The criteria for idiopathic HES are persistent eosinophilia of more than 1.5 × 109 eosinophils/L for at least 6 months, lack of evidence for parasitic, allergic, or other recognized causes of eosinophilia despite careful evaluation, and organ system dysfunction3,4,13). Idiopathic hypereosinophilic syndrome is more common in men and accounts for 85% of the patients with this condition and tends to occur between the ages of 20-80 years. Any organ system may be involved, most frequently the heart, the central and peripheral nervous system, the lungs and the skin. Liver involvement among various organs is reported to be relatively common, 32% of the patients showing hepatomegaly and minor abnormalities of liver function tests. The spectrum of pathologic findings included congested sinusoids, chronic hepatitis without cirrhosis, and periportal inflammation. Activated eosinophils have been associated with cell damage in skin, heart and jejunum3,6,9,11). Cytotoxic effects of the so-called major basic protein and other eosinophilic granule proteins have also been described5,8). The spinal infiltration of eosinophils such as present case in HES not been reported so far. It was difficult to diagnose initially in this case. Therefore, we performed transpedicular biopsy to rule out spondylitis and malignancy. Since the clinical course of the disease is thought to be usually benign, a simple, minimally invasive form of treatment with a low rate of complications is desirable. In view of the possibility of spontaneous resolution, biopsy alone to confirm the diagnosis was our strategy.
The treatment of HES differs from one patient to the other. Because HES patients are not uniform, therapies based on current knowledge must be individualized with the goal of controlling virtual organ damage. Patients who lack heart failure and those who respond well to prednisone or similar drug are known to have a good prognosis10,11). Usually, patients need permanent low dose therapy with corticosteroids. Patients with HES have traditionally been treated with prednisone, and this is still the first-line drug of choice. The initial dose of 1 mg/kg daily rapidly achieves excellent clinical and laboratory results in some instances: the symptoms wane and eosinophil count declines to normal values. Corticosteroids have profound effects on eosinophil generation, function and survival. However, overtime, the toxicities of steroid therapy may limit the further treatment. Although 70% of patients are responders, a considerable number may experience relapse while on corticosteroids. Second-line drugs, interferon-α (IFN-α) or hydroxyurea induce remission in the majority of patients2,10,12). Surgical therapy is rarely utilized. External brace and bed rest may be applied in case of presentation of pain involving spine.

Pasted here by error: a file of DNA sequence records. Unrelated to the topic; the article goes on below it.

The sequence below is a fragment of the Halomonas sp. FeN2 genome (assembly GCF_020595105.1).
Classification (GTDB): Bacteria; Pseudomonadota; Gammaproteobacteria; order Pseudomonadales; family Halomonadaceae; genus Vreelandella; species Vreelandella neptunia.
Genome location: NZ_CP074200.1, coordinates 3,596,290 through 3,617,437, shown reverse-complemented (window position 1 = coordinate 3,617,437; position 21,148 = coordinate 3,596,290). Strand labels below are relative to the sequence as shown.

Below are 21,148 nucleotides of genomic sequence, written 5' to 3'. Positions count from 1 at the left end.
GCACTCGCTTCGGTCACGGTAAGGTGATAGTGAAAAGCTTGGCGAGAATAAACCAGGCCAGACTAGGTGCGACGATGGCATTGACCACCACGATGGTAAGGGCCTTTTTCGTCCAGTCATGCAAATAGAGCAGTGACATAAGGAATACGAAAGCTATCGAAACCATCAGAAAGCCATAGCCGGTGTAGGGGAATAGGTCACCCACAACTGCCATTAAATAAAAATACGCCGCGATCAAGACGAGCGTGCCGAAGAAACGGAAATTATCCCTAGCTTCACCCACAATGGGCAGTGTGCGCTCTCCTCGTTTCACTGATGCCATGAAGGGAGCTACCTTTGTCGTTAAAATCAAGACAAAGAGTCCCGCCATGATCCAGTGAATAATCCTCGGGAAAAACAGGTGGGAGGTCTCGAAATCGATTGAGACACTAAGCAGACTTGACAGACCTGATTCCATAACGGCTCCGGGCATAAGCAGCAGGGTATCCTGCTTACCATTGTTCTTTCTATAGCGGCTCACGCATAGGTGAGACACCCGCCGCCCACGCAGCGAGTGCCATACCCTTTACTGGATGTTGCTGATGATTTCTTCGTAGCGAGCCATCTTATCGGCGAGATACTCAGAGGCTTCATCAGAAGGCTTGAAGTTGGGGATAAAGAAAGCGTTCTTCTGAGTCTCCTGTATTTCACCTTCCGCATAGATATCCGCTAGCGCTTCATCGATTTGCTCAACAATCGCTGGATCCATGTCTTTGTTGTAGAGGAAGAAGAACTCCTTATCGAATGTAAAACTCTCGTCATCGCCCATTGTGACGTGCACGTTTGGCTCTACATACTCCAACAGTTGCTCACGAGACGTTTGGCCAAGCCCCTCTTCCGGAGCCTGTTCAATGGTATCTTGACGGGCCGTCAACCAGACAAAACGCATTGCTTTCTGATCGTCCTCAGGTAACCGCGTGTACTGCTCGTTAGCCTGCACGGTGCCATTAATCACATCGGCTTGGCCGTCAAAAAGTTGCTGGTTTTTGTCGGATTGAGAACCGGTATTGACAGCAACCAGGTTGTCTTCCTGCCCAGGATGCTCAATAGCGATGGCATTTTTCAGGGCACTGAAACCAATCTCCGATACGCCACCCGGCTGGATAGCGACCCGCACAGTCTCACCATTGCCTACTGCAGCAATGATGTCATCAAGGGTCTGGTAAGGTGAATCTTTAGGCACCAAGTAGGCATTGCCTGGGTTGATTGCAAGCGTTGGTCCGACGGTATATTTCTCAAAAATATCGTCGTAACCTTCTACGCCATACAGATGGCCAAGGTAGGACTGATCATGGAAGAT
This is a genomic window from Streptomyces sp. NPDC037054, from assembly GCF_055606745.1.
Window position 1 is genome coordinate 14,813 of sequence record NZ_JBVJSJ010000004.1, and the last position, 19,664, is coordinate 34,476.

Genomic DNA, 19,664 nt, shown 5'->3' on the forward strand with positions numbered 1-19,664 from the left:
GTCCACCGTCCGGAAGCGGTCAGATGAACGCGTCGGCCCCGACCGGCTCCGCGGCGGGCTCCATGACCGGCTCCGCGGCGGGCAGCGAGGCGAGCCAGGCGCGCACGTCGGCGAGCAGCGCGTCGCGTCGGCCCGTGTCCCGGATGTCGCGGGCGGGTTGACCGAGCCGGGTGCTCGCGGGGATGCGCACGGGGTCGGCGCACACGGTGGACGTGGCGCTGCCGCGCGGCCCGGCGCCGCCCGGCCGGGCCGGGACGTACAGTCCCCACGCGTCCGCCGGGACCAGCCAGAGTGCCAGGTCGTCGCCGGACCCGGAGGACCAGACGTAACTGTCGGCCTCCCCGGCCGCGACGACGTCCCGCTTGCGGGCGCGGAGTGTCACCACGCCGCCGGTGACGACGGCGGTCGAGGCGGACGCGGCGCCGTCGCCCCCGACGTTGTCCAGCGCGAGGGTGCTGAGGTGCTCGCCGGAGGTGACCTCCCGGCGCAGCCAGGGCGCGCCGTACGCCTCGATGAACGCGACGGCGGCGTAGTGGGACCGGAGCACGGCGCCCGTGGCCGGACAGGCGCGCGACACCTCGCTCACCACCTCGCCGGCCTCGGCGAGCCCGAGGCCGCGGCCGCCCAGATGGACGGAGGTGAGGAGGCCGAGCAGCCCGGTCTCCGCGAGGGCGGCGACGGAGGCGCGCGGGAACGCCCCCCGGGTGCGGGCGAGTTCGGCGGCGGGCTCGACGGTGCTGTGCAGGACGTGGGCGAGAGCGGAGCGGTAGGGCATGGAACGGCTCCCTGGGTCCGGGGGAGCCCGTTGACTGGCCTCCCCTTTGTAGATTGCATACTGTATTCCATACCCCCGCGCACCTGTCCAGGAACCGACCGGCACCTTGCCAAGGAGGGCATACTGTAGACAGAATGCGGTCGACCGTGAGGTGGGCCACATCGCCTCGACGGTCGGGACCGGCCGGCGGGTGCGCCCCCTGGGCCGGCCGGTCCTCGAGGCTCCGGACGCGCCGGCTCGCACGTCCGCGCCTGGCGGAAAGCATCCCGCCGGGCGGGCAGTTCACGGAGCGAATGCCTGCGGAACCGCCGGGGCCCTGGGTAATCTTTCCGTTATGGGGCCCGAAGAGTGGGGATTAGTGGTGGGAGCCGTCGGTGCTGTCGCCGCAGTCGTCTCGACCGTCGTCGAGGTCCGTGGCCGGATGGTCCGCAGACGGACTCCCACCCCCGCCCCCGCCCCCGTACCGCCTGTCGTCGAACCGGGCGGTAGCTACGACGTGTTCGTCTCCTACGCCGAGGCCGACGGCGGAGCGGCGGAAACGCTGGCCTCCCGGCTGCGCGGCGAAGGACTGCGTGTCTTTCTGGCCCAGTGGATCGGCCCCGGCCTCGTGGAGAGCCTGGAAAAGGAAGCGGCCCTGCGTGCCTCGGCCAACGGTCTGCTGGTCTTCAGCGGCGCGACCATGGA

We report a rare case of symptomatic spinal infiltration of eosinophils in patient with hypereosinophilic syndrome. Careful examination and continuous steroid therapy may bring the good result to this uncommon condition.